Tuesday, September 21, 2010

NAP Pro-tip

We all have strengths and weaknesses regarding the defense of our socio-political arguments. I'm sure there are gaping holes in mine. But sometimes I'm a little caught off guard by a weak defense, especially when it's employed often and to little effect. This probably completely captures my love-hate relationship with talk-radio, come to think of it.

One of my favorite of feeble retorts is a common response to the accusation that we (Americans) are essentially free because/if we are allowed to leave the country any time we wish. The assertion itself is incredibly weak (from my perspective) and I wouldn't think it would take much to knock the legs out from under it, but apparently I'm wrong. I've seen both the well-intentioned and well-informed whiff at this one time and time again. Among my favorite typical responses, "Well the other governments are less free so I don't have a choice!" What?!? That's the best you have? Silly commentators, you're conceding the premise just by giving that kind of answer!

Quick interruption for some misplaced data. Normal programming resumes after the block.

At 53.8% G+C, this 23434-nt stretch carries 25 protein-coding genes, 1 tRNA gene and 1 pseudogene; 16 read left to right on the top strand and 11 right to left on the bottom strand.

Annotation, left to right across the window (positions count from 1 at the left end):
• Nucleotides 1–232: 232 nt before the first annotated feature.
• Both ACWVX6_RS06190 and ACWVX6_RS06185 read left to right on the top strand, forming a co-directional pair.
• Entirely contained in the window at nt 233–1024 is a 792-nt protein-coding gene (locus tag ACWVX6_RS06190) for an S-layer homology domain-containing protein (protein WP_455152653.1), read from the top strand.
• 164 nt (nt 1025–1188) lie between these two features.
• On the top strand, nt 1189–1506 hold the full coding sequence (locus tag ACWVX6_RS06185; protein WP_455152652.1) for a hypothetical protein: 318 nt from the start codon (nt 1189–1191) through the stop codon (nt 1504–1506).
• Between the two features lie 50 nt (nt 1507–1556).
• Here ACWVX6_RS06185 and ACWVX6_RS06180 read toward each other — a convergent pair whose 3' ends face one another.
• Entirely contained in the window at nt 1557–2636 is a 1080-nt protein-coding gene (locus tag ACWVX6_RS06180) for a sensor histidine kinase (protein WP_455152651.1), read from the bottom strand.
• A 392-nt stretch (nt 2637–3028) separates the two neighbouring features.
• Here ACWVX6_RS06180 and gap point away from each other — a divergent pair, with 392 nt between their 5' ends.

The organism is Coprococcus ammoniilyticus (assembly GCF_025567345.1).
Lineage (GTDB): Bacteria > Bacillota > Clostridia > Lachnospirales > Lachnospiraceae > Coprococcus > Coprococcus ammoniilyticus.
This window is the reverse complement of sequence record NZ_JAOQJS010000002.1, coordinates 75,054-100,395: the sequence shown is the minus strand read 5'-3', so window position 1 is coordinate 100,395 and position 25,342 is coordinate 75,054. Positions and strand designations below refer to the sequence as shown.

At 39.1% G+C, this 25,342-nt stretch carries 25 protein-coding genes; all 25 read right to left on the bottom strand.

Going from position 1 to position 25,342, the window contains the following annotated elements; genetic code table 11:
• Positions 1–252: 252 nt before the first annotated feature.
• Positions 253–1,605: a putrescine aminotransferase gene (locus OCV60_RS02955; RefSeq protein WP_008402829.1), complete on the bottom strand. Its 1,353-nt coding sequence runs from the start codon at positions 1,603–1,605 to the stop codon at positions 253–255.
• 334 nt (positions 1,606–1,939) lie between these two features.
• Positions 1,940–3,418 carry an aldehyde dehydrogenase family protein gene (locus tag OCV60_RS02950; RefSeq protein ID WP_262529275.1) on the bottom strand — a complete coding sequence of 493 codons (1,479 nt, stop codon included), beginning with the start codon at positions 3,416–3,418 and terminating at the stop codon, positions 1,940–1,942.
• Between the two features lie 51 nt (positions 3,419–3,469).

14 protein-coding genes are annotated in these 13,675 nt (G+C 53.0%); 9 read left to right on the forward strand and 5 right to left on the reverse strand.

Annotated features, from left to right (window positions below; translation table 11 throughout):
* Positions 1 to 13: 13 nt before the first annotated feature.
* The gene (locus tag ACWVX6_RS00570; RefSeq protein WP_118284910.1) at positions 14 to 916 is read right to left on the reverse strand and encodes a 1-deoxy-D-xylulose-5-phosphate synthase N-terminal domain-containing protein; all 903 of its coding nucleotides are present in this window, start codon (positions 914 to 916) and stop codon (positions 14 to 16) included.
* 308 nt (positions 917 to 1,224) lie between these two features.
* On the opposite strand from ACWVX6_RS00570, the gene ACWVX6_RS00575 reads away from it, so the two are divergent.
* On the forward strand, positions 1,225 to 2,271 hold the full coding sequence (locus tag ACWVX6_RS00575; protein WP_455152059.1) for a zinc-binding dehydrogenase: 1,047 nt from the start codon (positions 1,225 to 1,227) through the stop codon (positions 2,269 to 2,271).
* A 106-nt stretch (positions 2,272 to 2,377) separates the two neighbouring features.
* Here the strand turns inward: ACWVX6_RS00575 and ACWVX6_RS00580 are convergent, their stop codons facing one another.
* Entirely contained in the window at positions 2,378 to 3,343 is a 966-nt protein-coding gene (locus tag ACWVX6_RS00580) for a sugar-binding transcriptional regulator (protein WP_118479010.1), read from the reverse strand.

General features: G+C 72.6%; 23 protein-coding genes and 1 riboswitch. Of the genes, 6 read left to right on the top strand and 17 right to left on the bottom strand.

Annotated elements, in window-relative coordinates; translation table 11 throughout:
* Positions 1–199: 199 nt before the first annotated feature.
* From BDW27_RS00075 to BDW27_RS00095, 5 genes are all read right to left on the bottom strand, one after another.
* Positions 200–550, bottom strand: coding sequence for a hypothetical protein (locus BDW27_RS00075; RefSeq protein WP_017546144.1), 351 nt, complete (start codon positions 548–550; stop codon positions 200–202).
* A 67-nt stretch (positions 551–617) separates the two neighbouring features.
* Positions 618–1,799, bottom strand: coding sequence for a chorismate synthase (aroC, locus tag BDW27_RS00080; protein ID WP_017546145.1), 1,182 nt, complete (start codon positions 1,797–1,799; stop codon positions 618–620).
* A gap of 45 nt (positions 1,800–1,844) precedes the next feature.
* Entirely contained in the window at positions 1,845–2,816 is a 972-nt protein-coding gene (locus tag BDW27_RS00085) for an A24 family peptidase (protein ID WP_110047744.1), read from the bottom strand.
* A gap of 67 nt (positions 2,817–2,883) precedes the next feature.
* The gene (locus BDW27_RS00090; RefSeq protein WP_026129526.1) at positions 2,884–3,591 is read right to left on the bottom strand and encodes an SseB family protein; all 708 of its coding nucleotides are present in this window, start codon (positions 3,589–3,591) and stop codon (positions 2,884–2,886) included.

My approach:

If someone started walking at you and flailing his/her arms, would it not be assault when they hit you simply because you could have stepped aside? If every time I tried to enter my house, and you attempted to corral me into a cage, would you claim you weren't usurping my freedom because I could simply go live somewhere else? Would taking my car from me by force not constitute a theft simply because I could have put it somewhere else?

These are meant to be rhetorical questions. If they are stupid enough to start biting bullets on any of it, just stand back and let them hang themselves. Any other retort you can give to their claim that starts with, "Well yes, but..." is giving them too much ground. Drag them kicking and screaming back to first principles. My guess is that anyone dumb enough to even make that initial assertion isn't going to make it out of that bog without some serious issues. Socratic method. It works.

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